Mychael Wright 2: Transitions: University Ave

Josh Sanchez conducted the 2nd interview of Golden Thymes owner Mychael Wright. Mychael Wright was one of our first interviewees before CCLRT construction began back in 2009. Now, since the CCLRT construction is done, we return to some of our first interviewees to hear their perspective post-construction

Photos by: Ahmed Muse and Tanisha Brandt
Editing by: Yeng Thao
Transcription by: Nue Kenny Lee

Transcript:

Would you mind telling us your name?

Mychael Wright, owner of Golden Thyme Coffee.

Since we last interviewed you about the light rail, a lot has happened. Can you describe any changes you've seen on University Avenue?

Well, aside from a lot of concrete coming down the middle of University Avenue — less traffic as far as vehicles are concerned; vacant buildings, still. There [is] some remodeling going on and revitalization of old buildings. It's gonna take some time, but right now the court’s still out. I’m gonna see and keep my eye on it since I'm a block off University Avenue. So right now the way it has impacted me specifically is my taxes have gotten higher.

How did the city's loan policy affect businesses affected by the light rail's construction?

Well, business owners should've been mitigated totally on the front end, as our state representative — area representative — at that time, Cy Thao, had brought to them. And evidently what he was asking or looking for was too much and would throw the project out of balance. But, at the tenth or eleventh hour they did allow some moderate loans to mitigate some of the businesses that were on — and still are on — University Avenue.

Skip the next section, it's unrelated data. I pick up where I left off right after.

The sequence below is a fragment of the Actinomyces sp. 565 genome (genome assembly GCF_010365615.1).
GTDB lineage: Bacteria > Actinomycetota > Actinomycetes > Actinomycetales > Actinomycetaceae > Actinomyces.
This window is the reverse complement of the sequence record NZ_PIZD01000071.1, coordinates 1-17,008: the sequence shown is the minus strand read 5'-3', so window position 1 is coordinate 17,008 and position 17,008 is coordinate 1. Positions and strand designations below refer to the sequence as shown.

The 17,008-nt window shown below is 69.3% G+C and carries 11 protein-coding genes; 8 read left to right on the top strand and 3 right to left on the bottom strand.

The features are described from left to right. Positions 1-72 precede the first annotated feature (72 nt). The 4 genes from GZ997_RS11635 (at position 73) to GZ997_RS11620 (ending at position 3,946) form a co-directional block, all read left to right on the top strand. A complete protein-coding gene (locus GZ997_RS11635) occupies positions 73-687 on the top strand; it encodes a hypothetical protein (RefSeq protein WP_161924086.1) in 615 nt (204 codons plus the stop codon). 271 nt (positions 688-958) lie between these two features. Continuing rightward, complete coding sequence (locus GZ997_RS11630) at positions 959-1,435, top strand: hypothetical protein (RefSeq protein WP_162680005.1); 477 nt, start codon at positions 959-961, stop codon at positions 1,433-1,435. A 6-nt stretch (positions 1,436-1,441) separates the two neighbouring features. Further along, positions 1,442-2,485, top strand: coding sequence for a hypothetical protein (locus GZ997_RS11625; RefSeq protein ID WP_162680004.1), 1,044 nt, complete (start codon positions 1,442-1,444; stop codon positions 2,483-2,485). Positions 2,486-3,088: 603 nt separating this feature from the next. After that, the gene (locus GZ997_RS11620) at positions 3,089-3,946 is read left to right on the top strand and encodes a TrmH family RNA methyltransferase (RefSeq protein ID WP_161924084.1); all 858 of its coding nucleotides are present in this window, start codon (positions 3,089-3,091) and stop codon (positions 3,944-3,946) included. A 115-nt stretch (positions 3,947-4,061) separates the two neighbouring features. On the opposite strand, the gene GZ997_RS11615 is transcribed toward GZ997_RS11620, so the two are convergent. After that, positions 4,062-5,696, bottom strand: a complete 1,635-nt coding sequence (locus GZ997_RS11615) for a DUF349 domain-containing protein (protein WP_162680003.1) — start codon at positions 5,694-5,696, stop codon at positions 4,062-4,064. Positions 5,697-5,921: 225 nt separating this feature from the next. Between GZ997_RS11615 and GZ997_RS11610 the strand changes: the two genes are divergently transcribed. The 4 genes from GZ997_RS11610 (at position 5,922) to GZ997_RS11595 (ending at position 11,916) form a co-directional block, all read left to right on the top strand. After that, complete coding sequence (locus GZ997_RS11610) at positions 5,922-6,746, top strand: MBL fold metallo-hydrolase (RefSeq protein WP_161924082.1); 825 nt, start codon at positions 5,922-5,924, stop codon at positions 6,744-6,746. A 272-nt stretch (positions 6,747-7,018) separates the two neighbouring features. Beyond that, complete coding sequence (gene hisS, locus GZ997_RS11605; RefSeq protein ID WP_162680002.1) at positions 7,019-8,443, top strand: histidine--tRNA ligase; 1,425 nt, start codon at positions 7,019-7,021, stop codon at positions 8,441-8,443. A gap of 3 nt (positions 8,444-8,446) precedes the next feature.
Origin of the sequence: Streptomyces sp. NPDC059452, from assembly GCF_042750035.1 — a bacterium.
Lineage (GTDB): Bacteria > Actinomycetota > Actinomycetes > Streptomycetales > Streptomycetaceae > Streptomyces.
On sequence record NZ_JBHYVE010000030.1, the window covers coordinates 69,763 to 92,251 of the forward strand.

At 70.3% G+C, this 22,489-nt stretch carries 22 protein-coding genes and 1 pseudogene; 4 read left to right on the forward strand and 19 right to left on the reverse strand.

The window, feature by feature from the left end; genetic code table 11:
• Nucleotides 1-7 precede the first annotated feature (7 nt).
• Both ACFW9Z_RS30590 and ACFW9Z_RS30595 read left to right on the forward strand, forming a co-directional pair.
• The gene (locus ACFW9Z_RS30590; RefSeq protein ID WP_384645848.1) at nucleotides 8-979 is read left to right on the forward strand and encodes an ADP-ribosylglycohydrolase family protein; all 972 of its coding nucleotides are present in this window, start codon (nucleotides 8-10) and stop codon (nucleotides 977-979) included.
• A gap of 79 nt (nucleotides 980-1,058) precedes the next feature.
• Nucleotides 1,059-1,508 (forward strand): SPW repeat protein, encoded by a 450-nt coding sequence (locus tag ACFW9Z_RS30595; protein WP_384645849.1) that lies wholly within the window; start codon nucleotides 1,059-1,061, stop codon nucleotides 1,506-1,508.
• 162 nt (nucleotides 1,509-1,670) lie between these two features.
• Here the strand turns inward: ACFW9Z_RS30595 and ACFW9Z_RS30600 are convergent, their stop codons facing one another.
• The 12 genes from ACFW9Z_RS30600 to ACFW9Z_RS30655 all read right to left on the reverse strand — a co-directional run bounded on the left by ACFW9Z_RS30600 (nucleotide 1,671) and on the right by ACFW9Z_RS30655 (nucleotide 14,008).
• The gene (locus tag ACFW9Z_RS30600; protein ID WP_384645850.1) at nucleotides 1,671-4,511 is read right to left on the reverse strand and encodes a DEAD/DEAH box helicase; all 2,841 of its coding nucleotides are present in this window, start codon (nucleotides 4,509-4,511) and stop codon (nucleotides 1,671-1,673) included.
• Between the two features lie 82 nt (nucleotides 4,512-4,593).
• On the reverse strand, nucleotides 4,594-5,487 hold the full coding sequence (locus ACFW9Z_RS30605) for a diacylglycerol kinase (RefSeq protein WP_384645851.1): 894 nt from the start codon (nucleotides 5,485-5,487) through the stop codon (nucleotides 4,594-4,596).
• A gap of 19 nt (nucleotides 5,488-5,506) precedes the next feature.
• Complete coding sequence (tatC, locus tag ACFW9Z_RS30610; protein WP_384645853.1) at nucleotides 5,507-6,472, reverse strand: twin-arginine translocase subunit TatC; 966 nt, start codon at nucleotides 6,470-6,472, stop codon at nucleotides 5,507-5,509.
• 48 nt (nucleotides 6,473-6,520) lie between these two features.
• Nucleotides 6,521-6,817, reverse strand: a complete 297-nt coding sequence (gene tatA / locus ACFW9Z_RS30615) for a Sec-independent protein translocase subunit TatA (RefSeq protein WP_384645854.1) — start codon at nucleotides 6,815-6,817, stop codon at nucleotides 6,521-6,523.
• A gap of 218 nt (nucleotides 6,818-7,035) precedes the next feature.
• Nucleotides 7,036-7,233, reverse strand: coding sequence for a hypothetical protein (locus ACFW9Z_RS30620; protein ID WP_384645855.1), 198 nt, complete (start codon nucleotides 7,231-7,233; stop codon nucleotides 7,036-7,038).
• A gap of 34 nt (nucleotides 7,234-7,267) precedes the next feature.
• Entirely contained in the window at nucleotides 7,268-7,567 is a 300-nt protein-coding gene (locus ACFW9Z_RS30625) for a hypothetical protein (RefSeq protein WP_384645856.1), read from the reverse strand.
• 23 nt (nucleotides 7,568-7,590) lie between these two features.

How do you think the businesses are doing now since the light rail construction is done?

Well, it’s gonna take time. You know, one of the things that I want to say is that there was significant negative impact, and I am a futurist. I like the mode of transportation. I just don't think where it's at right now quite fits the way, in my mind’s eye, it should've been looked at.

How do you feel the construction has affected the people who have lived in the old Rondo neighborhood for years?

There's a mixed feeling, and I understand what the city's trying to do — they want density. And University needed revitalization. I understand that part of it, but I just think there was a different way that the city, or the officials — the powers that be — could have went about it.

 
 
Made possible by the Arts and Cultural Heritage Fund through the vote of Minnesotans on November 4, 2008. Administered by the Minnesota Historical Society.